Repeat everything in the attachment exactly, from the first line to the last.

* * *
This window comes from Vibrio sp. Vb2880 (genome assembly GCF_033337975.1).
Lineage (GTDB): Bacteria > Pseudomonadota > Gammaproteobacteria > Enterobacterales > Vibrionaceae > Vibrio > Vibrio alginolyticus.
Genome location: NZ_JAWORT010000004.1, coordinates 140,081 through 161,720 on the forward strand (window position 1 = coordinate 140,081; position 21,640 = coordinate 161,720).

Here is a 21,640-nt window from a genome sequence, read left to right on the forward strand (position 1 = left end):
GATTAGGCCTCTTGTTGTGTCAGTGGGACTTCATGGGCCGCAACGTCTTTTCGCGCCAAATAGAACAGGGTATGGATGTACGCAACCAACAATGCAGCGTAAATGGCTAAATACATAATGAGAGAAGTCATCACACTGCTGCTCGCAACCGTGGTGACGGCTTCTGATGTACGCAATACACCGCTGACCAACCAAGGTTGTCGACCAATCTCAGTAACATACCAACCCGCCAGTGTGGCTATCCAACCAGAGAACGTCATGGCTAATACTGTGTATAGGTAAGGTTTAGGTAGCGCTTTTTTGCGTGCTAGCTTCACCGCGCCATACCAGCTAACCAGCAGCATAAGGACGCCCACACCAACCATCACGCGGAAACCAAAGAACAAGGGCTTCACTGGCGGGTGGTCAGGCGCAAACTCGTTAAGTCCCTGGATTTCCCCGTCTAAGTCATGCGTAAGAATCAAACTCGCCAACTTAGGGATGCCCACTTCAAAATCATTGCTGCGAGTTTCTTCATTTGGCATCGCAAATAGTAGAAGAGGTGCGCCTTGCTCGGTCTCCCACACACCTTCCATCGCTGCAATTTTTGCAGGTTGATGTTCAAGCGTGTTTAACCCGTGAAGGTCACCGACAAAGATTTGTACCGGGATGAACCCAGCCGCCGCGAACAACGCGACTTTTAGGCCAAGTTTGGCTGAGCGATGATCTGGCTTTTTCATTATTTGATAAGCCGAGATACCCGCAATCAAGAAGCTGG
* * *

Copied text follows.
This window comes from Vibrio sp. Vb2880 (genome assembly GCF_033337975.1).
Lineage (GTDB): Bacteria > Pseudomonadota > Gammaproteobacteria > Enterobacterales > Vibrionaceae > Vibrio > Vibrio alginolyticus.
Genome location: NZ_JAWORT010000004.1, coordinates 140,081 through 161,720 on the forward strand (window position 1 = coordinate 140,081; position 21,640 = coordinate 161,720).

Here is a 21,640-nt window from a genome sequence, read left to right on the forward strand (position 1 = left end):
GATTAGGCCTCTTGTTGTGTCAGTGGGACTTCATGGGCCGCAACGTCTTTTCGCGCCAAATAGAACAGGGTATGGATGTACGCAACCAACAATGCAGCGTAAATGGCTAAATACATAATGAGAGAAGTCATCACACTGCTGCTCGCAACCGTGGTGACGGCTTCTGATGTACGCAATACACCGCTGACCAACCAAGGTTGTCGACCAATCTCAGTAACATACCAACCCGCCAGTGTGGCTATCCAACCAGAGAACGTCATGGCTAATACTGTGTATAGGTAAGGTTTAGGTAGCGCTTTTTTGCGTGCTAGCTTCACCGCGCCATACCAGCTAACCAGCAGCATAAGGACGCCCACACCAACCATCACGCGGAAACCAAAGAACAAGGGCTTCACTGGCGGGTGGTCAGGCGCAAACTCGTTAAGTCCCTGGATTTCCCCGTCTAAGTCATGCGTAAGAATCAAACTCGCCAACTTAGGGATGCCCACTTCAAAATCATTGCTGCGAGTTTCTTCATTTGGCATCGCAAATAGTAGAAGAGGTGCGCCTTGCTCGGTCTCCCACACACCTTCCATCGCTGCAATTTTTGCAGGTTGATGTTCAAGCGTGTTTAACCCGTGAAGGTCACCGACAAAGATTTGTACCGGGATGAACCCAGCCGCCGCGAACAACGCGACTTTTAGGCCAAGTTTGGCTGAGCGATGATCTGGCTTTTTCATTATTTGATAAGCCGAGATACCCGCAATCAAGAAGCTGG